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Flight tips: Getting to a Europe repo cruise, traveling with prescription meds

SmarterTravel

Again this week, we have two shorter questions: one about one-way flights to Europe, the other about flying with prescription drugs.

“Positioning” yourself for a repositioning cruise

If you’re planning a transatlantic repositioning cruise from Europe to the U.S. this fall, you’re in that minority of readers who need a one-way trip from Europe—plus, possibly, a one-way back home from the U.S. terminal port in Florida. A reader recently posted:

“We booked a transatlantic cruise on the Carnival Splendor that leaves from Rome on October 29. It returns to Ft. Lauderdale November 15. Can you recommend the best way to plan for travel to Rome and back to San Jose from Florida?”

As usual, “best” often depends on the trade-off between price and convenience. Here are the basic options:

  • Cruise line’s air: Some cruise lines offer their own air package from the U.S. to the European departure port and back home from the U.S. arrival port. In this case, Carnival offers air to Europe and from Florida to San Francisco for an additional $920 per person. Where available, that fare should be your baseline for comparison.
  • Major airlines to Europe: I checked with Vayama, a site that specializes in international fare searches, and it found mid-October fares from San Francisco (for San Jose) to Rome starting at $650 plus tax on KLM nonstop to Amsterdam, connecting to Rome. Presumably, you can use your favorite fare search engine to check similar fares from your home airport and to other European port cities.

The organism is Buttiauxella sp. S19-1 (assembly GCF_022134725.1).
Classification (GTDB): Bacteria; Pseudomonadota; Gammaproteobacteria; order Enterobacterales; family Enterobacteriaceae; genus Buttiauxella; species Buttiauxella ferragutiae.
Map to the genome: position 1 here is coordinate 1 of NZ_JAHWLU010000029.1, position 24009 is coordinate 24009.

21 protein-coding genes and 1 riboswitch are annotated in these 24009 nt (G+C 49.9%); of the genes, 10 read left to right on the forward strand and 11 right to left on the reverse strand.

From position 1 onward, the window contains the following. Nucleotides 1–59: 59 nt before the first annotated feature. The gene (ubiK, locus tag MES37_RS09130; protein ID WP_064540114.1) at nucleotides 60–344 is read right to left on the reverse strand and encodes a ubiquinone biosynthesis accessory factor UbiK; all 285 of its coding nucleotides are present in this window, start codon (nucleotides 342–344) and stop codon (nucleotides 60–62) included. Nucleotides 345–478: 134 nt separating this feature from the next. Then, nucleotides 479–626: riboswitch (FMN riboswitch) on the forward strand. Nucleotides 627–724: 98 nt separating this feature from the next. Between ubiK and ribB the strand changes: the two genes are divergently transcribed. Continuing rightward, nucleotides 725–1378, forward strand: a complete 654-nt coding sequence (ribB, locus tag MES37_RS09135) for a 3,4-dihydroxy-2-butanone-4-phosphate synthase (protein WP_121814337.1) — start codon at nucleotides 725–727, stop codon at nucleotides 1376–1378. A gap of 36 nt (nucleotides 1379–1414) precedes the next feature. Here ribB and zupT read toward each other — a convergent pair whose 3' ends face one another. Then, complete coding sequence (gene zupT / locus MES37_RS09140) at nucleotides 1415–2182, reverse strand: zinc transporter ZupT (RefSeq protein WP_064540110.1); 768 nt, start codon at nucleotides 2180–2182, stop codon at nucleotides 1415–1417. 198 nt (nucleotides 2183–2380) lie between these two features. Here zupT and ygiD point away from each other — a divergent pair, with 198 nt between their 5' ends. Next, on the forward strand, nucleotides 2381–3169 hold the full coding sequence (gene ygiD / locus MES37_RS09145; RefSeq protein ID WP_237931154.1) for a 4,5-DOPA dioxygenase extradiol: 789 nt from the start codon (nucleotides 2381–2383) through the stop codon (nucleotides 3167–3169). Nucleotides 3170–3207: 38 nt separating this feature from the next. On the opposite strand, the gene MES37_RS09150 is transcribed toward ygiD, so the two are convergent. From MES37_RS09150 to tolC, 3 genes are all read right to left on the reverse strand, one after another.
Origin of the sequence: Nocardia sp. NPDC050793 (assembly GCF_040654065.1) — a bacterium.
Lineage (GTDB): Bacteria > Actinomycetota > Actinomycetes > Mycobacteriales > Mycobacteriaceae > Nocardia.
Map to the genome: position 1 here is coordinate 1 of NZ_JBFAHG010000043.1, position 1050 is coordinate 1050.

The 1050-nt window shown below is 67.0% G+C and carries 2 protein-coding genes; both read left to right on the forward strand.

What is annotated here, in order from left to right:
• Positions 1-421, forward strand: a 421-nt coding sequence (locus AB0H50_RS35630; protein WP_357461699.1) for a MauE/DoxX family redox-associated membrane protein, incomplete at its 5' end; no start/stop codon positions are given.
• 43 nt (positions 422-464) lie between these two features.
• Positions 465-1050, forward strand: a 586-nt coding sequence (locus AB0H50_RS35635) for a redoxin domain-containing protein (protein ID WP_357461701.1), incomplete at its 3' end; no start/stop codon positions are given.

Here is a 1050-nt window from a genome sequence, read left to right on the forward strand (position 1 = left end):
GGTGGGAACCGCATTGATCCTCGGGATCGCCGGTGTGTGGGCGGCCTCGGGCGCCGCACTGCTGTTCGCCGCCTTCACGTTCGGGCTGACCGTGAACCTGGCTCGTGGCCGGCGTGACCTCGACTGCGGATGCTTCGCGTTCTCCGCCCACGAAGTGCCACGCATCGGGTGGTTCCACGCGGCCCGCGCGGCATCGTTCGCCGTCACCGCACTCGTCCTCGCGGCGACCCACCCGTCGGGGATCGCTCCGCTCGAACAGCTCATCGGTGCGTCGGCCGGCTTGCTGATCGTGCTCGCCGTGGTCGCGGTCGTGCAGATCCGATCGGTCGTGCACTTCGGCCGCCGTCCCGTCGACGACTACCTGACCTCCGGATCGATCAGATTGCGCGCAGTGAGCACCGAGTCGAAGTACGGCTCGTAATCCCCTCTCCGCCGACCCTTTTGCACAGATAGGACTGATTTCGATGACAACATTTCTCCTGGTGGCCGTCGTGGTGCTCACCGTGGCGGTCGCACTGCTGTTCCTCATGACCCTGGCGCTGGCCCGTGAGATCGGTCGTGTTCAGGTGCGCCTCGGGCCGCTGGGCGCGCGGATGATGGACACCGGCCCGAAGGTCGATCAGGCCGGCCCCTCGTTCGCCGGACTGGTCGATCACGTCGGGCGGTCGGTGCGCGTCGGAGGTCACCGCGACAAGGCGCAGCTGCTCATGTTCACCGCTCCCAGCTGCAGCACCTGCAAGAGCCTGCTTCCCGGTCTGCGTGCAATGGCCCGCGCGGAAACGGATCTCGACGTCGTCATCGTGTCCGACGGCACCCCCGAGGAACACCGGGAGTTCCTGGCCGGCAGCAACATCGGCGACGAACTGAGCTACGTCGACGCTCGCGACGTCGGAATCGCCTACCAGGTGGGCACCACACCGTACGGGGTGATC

• Aer Lingus: The Irish airline is unique among established transatlantic airlines in that all its fares are sold one-way. On that line I found October fares starting at $315 from San Francisco to Dublin, plus €39 (about $58; check XE.com for current exchange rates) from Dublin to Rome, both plus tax. Aer Lingus serves several other U.S. gateways, and it also offers through fares from many more; it serves much of Europe on continuing flights from Dublin. Aer Lingus is always a “must check” for one-way transatlantic trips. The line’s website is quirky, and you may have to price tickets to and from Dublin separately.
  • Other low-fare lines: If you can find your way to Montreal or Toronto, Zoom Airlines flies nonstop to Rome at fares from $299 CAD (about $292 U.S.; check XE.com for current exchange rates) plus tax. And Italian low-cost line Eurofly flies nonstop from New York to Rome, starting at $434, although the total price is obviously higher than on Aer Lingus. You’d have to add in whatever it would cost to get to Montreal, New York, or Toronto, and you’d have to claim and recheck your baggage at one of those gateways.
  • Back home: From Ft. Lauderdale to San Jose, United is quoting fares starting at $139. Southwest is matching, but only through August—Southwest doesn’t quote or book fares beyond six months.
    In this case, our reader’s least expensive option would be on Aer Lingus plus United or Southwest. But all the options beat the cruise line’s air package.

Although these suggestions refer narrowly to our reader’s trip specifics, these basic strategies should apply anywhere you start and complete your cruise. I’m hoping that the new open-skies agreement with Europe will open the skies specifically to new low-fare lines. For now, however, these are the best options.

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